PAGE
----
Director: Scott Mosier, Yarrow Cheney
Screenplay: Michael LeSieur, Tommy Swerdlow
Starring: Benedict Cumberbatch, Rashida Jones, Kenan Thompson, Cameron Seely, Angela Lansbury
Runtime: 86 Minutes
1957’s How the Grinch Stole Christmas! by Dr Seuss is a charmingly simple story, as is much of Seuss’ work, which means they couldn’t be more at odds with the excessive bloat of blockbuster storytelling which requires embellishment and further forced conflict in order to get it to feature length.
Adapted to feature once before in the befuddling Ron Howard film of 2000, what mess that made of the source material also makes it perversely entertaining to watch at points, with a go for broke physical performance from Jim Carrey.
So, seeing Illumination Entertainment take a second stab at an adaptation in the more malleable realms of computer animation sounds like something that should work better from a studio looking for another Despicable Me level hit featuring a lovable antagonist, but doesn’t. But unlike their recent adaptation of The Lorax that entirely botched the intention of its own story to a truly baffling degree, The Grinch is somehow even more flavourless than any other Seuss endeavour to the big screen.
Even though the design is certainly appealingly faithful to other translations of the text, and the actually stealing Christmas sequence unfolds with some creative invention and pop, the animation is almost too fluid and safe in a world where everything is a Rube Goldberg machine in a manner of weirdly controlled chaos, thus diluting the effect of the mentioned sequence and centrepiece.
There’s also the casting of The Grinch with a vocal performance from Benedict Cumberbatch, that on paper sounds inspired but in execution just doesn’t come across as much. Cast well before anyone else in the supporting cast, the rationale might have once been the appeal of Cumberbatch’s lower register and vocal countenance, but he plays the role in a nasally American accent that begs the question of why he was even cast in the first place (beyond name recognition) when you can’t even tell that it’s him to begin with.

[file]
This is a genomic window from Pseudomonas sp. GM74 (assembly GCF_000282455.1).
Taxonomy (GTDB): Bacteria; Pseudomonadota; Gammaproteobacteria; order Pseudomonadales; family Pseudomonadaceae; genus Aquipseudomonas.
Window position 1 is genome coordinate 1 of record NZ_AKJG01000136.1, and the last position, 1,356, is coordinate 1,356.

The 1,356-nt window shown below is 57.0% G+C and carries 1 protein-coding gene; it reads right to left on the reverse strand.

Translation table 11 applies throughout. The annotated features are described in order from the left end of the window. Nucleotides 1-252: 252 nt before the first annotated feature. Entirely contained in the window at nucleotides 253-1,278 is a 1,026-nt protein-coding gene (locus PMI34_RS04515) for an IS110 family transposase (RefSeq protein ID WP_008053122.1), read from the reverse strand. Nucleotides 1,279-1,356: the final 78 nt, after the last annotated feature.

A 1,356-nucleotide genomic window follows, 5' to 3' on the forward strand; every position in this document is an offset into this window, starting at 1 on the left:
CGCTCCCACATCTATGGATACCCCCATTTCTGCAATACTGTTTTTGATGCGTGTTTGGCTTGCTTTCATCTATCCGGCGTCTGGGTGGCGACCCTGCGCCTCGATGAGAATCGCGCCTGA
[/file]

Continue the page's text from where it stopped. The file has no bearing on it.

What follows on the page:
The same basic structure of the original story is there, but the conflict that is added in the form of other characters and plot cul-de-sacs end up going absolutely nowhere by the end. Elements and characters are introduced, such as a red herring of a dynamic with Whoville being “3 times more Christmassy” not actually coming of anything, and characters that keep dipping in and out with very little function.
The one major addition is a subplot involving the young Cindy Lou Who (Cameron Seely) and her motley crew of friends as they plan to trap Santa Claus on Christmas Eve. All for a reason that is both screamingly obvious and yet held at bay as a surprise that feels like it could have worked as a subversive twist if only it wasn’t bungled in execution and literally spoiled by the officially released plot synopsis.
There’s also the issue of this being another adaptation that once again seeks to explain The Grinch’s backstory, and the one that has been teased – or rather threatened – in the marketing material doesn’t even amount to that much and feels like just another needless detail that doesn’t add to anything beyond another needless addition.
Say what you will of the Jim Carrey version of decades past, clunky and ugly looking as it was, at least it wasn’t boring. But 2018’s The Grinch isn’t even worth getting worked up over. It’s just a very bland, predictable and safe nothing of a thing that’s over quick enough to forget about even happening.